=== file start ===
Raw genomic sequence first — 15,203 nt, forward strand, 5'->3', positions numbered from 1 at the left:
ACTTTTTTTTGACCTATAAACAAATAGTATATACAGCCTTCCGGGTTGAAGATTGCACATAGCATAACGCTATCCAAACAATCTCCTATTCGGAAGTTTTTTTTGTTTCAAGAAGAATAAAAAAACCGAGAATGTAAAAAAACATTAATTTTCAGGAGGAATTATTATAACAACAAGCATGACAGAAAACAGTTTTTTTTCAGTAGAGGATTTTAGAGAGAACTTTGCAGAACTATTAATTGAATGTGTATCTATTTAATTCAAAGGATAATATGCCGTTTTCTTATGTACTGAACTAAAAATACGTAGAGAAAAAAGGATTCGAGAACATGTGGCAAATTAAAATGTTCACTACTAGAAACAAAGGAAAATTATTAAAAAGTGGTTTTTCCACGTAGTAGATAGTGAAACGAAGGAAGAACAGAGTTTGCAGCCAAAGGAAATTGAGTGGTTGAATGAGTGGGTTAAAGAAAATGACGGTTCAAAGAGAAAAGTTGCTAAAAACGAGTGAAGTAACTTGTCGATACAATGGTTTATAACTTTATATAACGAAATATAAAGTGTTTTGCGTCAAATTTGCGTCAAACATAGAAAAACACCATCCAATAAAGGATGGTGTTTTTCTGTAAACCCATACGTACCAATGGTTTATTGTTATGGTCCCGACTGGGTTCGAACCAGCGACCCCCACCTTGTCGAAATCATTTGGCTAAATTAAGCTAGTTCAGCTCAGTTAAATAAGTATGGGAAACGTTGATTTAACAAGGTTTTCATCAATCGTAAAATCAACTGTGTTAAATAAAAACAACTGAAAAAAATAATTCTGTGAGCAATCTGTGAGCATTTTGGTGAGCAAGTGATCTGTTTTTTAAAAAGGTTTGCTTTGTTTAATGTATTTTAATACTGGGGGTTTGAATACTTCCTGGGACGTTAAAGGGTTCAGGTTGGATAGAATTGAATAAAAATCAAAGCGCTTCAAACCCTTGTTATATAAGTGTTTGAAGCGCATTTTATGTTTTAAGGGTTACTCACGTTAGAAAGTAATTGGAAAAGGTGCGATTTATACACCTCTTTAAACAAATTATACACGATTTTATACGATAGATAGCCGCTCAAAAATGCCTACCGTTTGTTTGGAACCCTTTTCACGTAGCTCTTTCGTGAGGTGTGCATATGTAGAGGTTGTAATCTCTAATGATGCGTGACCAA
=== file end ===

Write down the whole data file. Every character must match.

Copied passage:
Raw genomic sequence first — 15,203 nt, forward strand, 5'->3', positions numbered from 1 at the left:
ACTTTTTTTTGACCTATAAACAAATAGTATATACAGCCTTCCGGGTTGAAGATTGCACATAGCATAACGCTATCCAAACAATCTCCTATTCGGAAGTTTTTTTTGTTTCAAGAAGAATAAAAAAACCGAGAATGTAAAAAAACATTAATTTTCAGGAGGAATTATTATAACAACAAGCATGACAGAAAACAGTTTTTTTTCAGTAGAGGATTTTAGAGAGAACTTTGCAGAACTATTAATTGAATGTGTATCTATTTAATTCAAAGGATAATATGCCGTTTTCTTATGTACTGAACTAAAAATACGTAGAGAAAAAAGGATTCGAGAACATGTGGCAAATTAAAATGTTCACTACTAGAAACAAAGGAAAATTATTAAAAAGTGGTTTTTCCACGTAGTAGATAGTGAAACGAAGGAAGAACAGAGTTTGCAGCCAAAGGAAATTGAGTGGTTGAATGAGTGGGTTAAAGAAAATGACGGTTCAAAGAGAAAAGTTGCTAAAAACGAGTGAAGTAACTTGTCGATACAATGGTTTATAACTTTATATAACGAAATATAAAGTGTTTTGCGTCAAATTTGCGTCAAACATAGAAAAACACCATCCAATAAAGGATGGTGTTTTTCTGTAAACCCATACGTACCAATGGTTTATTGTTATGGTCCCGACTGGGTTCGAACCAGCGACCCCCACCTTGTCGAAATCATTTGGCTAAATTAAGCTAGTTCAGCTCAGTTAAATAAGTATGGGAAACGTTGATTTAACAAGGTTTTCATCAATCGTAAAATCAACTGTGTTAAATAAAAACAACTGAAAAAAATAATTCTGTGAGCAATCTGTGAGCATTTTGGTGAGCAAGTGATCTGTTTTTTAAAAAGGTTTGCTTTGTTTAATGTATTTTAATACTGGGGGTTTGAATACTTCCTGGGACGTTAAAGGGTTCAGGTTGGATAGAATTGAATAAAAATCAAAGCGCTTCAAACCCTTGTTATATAAGTGTTTGAAGCGCATTTTATGTTTTAAGGGTTACTCACGTTAGAAAGTAATTGGAAAAGGTGCGATTTATACACCTCTTTAAACAAATTATACACGATTTTATACGATAGATAGCCGCTCAAAAATGCCTACCGTTTGTTTGGAACCCTTTTCACGTAGCTCTTTCGTGAGGTGTGCATATGTAGAGGTTGTAATCTCTAATGATGCGTGACCAA